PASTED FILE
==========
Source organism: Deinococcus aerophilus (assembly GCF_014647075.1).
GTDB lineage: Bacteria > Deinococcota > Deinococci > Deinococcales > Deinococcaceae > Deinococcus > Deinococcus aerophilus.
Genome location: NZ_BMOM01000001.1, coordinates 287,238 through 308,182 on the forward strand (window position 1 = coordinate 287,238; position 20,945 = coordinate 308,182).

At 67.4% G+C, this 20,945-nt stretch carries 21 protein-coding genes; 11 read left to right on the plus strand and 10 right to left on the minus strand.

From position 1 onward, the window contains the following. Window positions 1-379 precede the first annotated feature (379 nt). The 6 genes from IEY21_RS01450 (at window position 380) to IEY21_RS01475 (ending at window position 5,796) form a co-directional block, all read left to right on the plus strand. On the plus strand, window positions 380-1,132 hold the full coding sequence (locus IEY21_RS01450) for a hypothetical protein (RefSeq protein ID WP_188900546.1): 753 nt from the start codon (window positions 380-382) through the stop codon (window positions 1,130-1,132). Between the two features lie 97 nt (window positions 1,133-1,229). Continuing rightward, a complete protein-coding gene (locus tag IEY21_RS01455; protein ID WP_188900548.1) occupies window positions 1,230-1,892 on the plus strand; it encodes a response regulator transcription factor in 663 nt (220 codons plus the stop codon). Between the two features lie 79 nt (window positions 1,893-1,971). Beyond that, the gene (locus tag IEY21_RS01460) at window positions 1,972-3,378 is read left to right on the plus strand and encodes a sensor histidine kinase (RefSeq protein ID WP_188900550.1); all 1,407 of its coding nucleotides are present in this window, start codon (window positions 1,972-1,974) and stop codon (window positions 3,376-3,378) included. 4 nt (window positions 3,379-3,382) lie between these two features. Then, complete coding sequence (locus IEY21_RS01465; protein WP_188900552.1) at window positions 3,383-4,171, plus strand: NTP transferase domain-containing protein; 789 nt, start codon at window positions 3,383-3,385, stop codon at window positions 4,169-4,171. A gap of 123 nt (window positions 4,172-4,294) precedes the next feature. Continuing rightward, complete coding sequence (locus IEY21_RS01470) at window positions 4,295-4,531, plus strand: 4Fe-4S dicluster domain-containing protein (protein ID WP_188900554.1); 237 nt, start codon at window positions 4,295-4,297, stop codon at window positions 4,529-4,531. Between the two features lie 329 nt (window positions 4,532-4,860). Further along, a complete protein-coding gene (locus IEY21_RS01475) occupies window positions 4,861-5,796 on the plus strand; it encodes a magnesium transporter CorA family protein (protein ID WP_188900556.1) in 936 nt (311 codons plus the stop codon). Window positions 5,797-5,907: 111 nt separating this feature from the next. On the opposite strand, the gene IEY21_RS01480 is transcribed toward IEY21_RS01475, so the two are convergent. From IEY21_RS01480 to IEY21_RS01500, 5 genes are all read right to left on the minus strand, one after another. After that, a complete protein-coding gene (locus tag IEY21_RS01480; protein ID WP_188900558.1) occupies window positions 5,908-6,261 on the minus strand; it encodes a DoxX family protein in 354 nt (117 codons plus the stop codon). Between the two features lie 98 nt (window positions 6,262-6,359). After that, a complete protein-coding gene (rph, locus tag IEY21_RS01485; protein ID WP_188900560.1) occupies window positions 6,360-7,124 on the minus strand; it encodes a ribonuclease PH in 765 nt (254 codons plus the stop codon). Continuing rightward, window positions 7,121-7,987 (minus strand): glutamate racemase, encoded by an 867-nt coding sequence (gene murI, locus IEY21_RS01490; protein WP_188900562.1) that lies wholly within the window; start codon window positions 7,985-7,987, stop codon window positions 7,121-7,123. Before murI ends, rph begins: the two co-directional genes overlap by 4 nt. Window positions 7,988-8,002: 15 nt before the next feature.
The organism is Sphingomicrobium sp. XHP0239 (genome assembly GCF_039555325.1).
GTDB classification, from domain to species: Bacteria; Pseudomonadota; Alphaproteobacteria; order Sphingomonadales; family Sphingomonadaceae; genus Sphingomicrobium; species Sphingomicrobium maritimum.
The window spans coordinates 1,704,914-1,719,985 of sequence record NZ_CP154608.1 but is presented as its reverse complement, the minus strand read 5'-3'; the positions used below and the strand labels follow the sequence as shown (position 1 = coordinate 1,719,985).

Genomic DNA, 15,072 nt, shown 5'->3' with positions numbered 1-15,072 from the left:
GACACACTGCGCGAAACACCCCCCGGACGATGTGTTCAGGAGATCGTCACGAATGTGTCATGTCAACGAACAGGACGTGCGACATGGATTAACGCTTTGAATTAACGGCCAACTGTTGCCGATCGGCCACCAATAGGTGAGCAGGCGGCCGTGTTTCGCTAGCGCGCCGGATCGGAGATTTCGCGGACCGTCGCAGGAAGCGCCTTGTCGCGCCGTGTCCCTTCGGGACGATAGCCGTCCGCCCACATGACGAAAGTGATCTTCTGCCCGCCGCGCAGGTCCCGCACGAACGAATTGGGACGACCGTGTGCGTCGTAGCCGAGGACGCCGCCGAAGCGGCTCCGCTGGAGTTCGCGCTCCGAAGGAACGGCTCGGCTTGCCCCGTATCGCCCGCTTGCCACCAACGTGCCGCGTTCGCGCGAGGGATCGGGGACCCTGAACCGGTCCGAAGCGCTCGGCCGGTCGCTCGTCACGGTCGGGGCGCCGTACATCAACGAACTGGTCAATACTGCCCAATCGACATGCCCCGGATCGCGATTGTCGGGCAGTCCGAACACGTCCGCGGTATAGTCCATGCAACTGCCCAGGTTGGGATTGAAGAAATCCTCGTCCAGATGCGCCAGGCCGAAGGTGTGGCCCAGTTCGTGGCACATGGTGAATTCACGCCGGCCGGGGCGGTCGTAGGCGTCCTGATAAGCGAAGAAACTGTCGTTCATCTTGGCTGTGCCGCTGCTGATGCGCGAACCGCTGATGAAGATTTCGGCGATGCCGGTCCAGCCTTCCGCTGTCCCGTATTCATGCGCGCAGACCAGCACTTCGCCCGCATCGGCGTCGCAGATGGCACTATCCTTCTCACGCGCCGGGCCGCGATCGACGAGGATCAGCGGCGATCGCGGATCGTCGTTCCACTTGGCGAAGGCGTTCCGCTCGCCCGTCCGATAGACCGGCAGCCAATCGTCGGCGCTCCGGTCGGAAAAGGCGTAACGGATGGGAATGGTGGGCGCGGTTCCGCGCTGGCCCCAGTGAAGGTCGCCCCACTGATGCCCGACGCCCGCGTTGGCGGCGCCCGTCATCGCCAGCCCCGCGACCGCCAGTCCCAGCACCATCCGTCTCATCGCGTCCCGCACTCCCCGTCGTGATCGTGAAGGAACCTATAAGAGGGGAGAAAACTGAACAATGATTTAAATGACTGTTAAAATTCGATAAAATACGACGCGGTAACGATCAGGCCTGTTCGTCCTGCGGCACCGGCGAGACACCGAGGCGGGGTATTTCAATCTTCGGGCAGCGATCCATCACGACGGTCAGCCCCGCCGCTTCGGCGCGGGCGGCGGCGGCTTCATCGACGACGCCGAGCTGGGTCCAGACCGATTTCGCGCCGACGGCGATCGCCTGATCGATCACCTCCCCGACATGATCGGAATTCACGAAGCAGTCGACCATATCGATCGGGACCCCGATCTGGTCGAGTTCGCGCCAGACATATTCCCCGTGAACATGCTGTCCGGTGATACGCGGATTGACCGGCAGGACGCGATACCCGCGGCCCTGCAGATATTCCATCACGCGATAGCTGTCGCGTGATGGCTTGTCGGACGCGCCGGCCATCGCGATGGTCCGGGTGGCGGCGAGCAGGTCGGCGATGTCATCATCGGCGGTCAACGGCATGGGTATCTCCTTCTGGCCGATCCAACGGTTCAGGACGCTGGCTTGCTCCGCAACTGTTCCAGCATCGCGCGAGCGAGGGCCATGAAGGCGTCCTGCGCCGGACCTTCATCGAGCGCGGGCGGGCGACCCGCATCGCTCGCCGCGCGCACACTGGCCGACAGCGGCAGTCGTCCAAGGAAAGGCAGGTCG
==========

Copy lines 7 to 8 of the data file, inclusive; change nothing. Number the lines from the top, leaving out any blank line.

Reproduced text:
GTDB classification, from domain to species: Bacteria; Pseudomonadota; Alphaproteobacteria; order Sphingomonadales; family Sphingomonadaceae; genus Sphingomicrobium; species Sphingomicrobium maritimum.
The window spans coordinates 1,704,914-1,719,985 of sequence record NZ_CP154608.1 but is presented as its reverse complement, the minus strand read 5'-3'; the positions used below and the strand labels follow the sequence as shown (position 1 = coordinate 1,719,985).